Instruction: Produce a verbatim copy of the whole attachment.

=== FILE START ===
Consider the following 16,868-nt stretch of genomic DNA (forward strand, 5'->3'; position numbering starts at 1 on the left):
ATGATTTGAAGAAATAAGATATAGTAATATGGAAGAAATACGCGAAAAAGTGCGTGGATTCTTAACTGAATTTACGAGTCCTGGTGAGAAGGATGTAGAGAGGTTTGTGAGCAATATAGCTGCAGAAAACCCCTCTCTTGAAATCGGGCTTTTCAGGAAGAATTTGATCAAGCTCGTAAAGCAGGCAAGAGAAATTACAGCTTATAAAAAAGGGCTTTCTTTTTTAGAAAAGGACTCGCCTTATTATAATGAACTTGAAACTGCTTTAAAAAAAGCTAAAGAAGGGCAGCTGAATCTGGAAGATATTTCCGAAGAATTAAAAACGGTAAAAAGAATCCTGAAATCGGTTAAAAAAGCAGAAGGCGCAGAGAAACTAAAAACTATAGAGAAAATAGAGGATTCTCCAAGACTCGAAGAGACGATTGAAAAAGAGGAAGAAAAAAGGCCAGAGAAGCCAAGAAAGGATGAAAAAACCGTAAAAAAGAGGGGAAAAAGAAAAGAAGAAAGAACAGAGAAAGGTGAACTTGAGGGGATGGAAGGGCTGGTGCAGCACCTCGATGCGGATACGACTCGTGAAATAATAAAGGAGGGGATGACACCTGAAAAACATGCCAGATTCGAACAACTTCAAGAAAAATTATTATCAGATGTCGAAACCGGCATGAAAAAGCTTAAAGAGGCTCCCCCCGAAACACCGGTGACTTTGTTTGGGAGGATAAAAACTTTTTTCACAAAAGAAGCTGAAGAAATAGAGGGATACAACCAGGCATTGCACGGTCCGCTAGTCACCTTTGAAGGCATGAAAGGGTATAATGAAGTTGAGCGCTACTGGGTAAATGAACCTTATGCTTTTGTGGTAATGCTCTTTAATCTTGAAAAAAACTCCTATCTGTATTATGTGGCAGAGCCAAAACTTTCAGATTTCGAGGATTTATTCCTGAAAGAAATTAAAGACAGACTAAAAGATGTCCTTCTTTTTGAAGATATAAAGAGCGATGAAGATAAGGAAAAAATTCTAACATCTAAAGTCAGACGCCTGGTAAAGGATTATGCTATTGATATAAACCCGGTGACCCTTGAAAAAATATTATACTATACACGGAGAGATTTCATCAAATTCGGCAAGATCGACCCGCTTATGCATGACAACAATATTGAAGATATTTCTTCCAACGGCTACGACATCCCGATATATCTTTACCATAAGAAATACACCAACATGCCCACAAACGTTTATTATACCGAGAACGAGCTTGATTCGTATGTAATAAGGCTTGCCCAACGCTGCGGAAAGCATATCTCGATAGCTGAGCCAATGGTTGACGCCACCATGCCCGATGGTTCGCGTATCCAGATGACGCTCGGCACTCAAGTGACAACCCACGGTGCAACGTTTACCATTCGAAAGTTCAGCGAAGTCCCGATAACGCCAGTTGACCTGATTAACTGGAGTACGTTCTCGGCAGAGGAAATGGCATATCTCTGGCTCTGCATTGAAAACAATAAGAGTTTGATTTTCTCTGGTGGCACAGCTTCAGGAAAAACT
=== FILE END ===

Consider the following 16,868-nt stretch of genomic DNA (forward strand, 5'->3'; position numbering starts at 1 on the left):
ATGATTTGAAGAAATAAGATATAGTAATATGGAAGAAATACGCGAAAAAGTGCGTGGATTCTTAACTGAATTTACGAGTCCTGGTGAGAAGGATGTAGAGAGGTTTGTGAGCAATATAGCTGCAGAAAACCCCTCTCTTGAAATCGGGCTTTTCAGGAAGAATTTGATCAAGCTCGTAAAGCAGGCAAGAGAAATTACAGCTTATAAAAAAGGGCTTTCTTTTTTAGAAAAGGACTCGCCTTATTATAATGAACTTGAAACTGCTTTAAAAAAAGCTAAAGAAGGGCAGCTGAATCTGGAAGATATTTCCGAAGAATTAAAAACGGTAAAAAGAATCCTGAAATCGGTTAAAAAAGCAGAAGGCGCAGAGAAACTAAAAACTATAGAGAAAATAGAGGATTCTCCAAGACTCGAAGAGACGATTGAAAAAGAGGAAGAAAAAAGGCCAGAGAAGCCAAGAAAGGATGAAAAAACCGTAAAAAAGAGGGGAAAAAGAAAAGAAGAAAGAACAGAGAAAGGTGAACTTGAGGGGATGGAAGGGCTGGTGCAGCACCTCGATGCGGATACGACTCGTGAAATAATAAAGGAGGGGATGACACCTGAAAAACATGCCAGATTCGAACAACTTCAAGAAAAATTATTATCAGATGTCGAAACCGGCATGAAAAAGCTTAAAGAGGCTCCCCCCGAAACACCGGTGACTTTGTTTGGGAGGATAAAAACTTTTTTCACAAAAGAAGCTGAAGAAATAGAGGGATACAACCAGGCATTGCACGGTCCGCTAGTCACCTTTGAAGGCATGAAAGGGTATAATGAAGTTGAGCGCTACTGGGTAAATGAACCTTATGCTTTTGTGGTAATGCTCTTTAATCTTGAAAAAAACTCCTATCTGTATTATGTGGCAGAGCCAAAACTTTCAGATTTCGAGGATTTATTCCTGAAAGAAATTAAAGACAGACTAAAAGATGTCCTTCTTTTTGAAGATATAAAGAGCGATGAAGATAAGGAAAAAATTCTAACATCTAAAGTCAGACGCCTGGTAAAGGATTATGCTATTGATATAAACCCGGTGACCCTTGAAAAAATATTATACTATACACGGAGAGATTTCATCAAATTCGGCAAGATCGACCCGCTTATGCATGACAACAATATTGAAGATATTTCTTCCAACGGCTACGACATCCCGATATATCTTTACCATAAGAAATACACCAACATGCCCACAAACGTTTATTATACCGAGAACGAGCTTGATTCGTATGTAATAAGGCTTGCCCAACGCTGCGGAAAGCATATCTCGATAGCTGAGCCAATGGTTGACGCCACCATGCCCGATGGTTCGCGTATCCAGATGACGCTCGGCACTCAAGTGACAACCCACGGTGCAACGTTTACCATTCGAAAGTTCAGCGAAGTCCCGATAACGCCAGTTGACCTGATTAACTGGAGTACGTTCTCGGCAGAGGAAATGGCATATCTCTGGCTCTGCATTGAAAACAATAAGAGTTTGATTTTCTCTGGTGGCACAGCTTCAGGAAAAACT